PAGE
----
Sometimes patterns form spontaneously in unexpected places, such as the washboard pattern on a dirt road, or the stripe formations of certain clouds, and it’s the job of physicists to figure out why. In the 27 May Physical Review Letters, a team reports another surprising pattern–discovered accidentally–and tries to explain it. They show that a plasma in a magnetic field develops filaments that form a range of structures, including quasi-crystalline structures, spirals, and concentric circles. The appearance of structure could have implications for the future use of plasmas in industrial settings, and the technique for visualizing the structures might also be used by others to study the internal motions within plasmas.
Plasmas enriched with microscale particles are called dusty plasmas. The particles become charged by the plasma and in some cases can dominate its behavior. They appear in industrial processing, such as semiconductor manufacturing, and also in planetary environments, such as in Saturn’s B ring. Magnetic fields are important in astrophysics and possibly in future industrial processes, but few researchers have studied magnetic effects in dusty plasmas. Mierk Schwabe and her colleagues at the Max Planck Institute for Extraterrestrial Physics in Garching, Germany, planned to study magnetized dust particles in a plasma, but when they saw structures appearing spontaneously, they decided to study the patterns instead.
The team injected argon, neon, krypton, or air into a vertically-oriented cylindrical chamber located inside a large magnet. To create plasma, they applied an oscillating (radio frequency) electric field to the gas using two disk-shaped electrodes located near the top and bottom of the chamber. They then injected several-micron-diameter plastic microparticles. The particles levitated in a single layer above the lower electrode, held aloft by the strong electric field gradient produced near the edge of the plasma as it interacted with the applied field. The researchers illuminated the particles by shining laser light in a plane through the chamber.
Simple filaments have been known to form in some types of plasmas but have never been seen in a radio-frequency plasma in a magnetic field. “We expected to see a uniform plasma discharge without any filamentation,” says Schwabe. Instead they found that filamentation and complex patterns formed, varying with the gas identity, pressure, and strength of the electric and magnetic fields.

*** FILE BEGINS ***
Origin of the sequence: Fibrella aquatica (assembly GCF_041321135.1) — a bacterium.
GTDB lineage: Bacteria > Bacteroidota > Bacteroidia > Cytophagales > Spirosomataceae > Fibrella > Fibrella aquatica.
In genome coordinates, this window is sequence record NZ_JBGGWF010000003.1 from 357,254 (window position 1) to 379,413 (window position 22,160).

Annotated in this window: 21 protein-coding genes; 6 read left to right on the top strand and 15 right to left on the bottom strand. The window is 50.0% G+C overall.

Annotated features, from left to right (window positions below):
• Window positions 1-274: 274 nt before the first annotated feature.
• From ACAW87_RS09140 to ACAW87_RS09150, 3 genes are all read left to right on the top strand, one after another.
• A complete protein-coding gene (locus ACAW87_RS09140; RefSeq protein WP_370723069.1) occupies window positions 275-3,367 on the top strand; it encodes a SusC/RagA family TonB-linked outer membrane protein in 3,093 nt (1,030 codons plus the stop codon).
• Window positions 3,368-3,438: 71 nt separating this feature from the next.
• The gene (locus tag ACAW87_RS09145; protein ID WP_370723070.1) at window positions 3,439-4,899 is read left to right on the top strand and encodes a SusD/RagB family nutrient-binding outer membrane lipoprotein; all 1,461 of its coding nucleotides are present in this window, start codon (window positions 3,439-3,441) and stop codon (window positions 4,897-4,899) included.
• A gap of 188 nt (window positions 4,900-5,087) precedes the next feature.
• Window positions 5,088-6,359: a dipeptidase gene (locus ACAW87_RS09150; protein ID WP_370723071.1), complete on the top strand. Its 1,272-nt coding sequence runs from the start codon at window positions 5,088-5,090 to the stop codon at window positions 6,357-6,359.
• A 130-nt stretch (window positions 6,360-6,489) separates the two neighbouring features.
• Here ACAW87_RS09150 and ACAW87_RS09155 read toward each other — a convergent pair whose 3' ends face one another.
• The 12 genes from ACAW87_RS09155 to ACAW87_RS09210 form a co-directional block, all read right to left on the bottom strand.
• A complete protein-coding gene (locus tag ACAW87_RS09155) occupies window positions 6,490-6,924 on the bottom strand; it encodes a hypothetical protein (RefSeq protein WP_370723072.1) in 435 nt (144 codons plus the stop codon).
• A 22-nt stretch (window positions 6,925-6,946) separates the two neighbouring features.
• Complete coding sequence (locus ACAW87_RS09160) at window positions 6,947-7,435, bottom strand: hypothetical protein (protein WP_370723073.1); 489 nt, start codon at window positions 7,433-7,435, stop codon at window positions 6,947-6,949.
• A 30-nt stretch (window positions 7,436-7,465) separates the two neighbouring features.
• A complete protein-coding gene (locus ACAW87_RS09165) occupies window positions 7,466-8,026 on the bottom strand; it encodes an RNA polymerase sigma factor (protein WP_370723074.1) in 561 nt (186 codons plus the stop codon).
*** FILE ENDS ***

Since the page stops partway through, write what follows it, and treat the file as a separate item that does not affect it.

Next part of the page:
When the magnetic field was weak, no filaments appeared, and the microparticles formed a crystalline lattice in the chamber. The whole lattice rotated slowly, almost rigidly around the center of the chamber, an effect the team has observed before and which results from a combination of the electric and magnetic fields within the plasma and collisions with plasma ions.
As the magnetic field increased, a regular array of vertical filaments appeared in the plasma, and the overall rotation of the microparticle cloud broke up into localized vortices around the filaments. The circling was not due to the textbook situation of charged particles orbiting in response to a magnetic field, as such orbits would have had a radius of centimeters, rather than the millimeters observed.
To explain the particle patterns, the researchers propose that as the plasma density increases along the filament lines, the electrons are trapped along the vertical magnetic field lines, but the heavier ions move outward. The magnetic field turns this outward flow into spiral-shaped orbits, and the microparticles become swept along by these ions and pushed into vortices around the filaments.
Without the particles present, the team saw the plasma filaments form into a series of patterns, when viewed through the top electrode, which was transparent. The patterns ranged from disordered clumps to spirals and circles as large as the chamber, depending on conditions. The team admits that they don’t have detailed theories to explain all the observations, but they suggest that the filaments might form because the magnetic field prevents electrons from diffusing freely, once small density fluctuations appear. However, this idea is still preliminary, says Schwabe.
“The work demonstrates for the first time how charged dust microparticles can be used as probes for determining the local plasma structures of different forms,” says Padma Shukla of the Ruhr University Bochum, Germany. He also warns that, based on these results, the smooth, filament-free plasmas that may be needed for future industrial applications involving magnetic fields and radio frequencies “may not be achievable.”
David Harris is a freelance science writer in Palo Alto, California.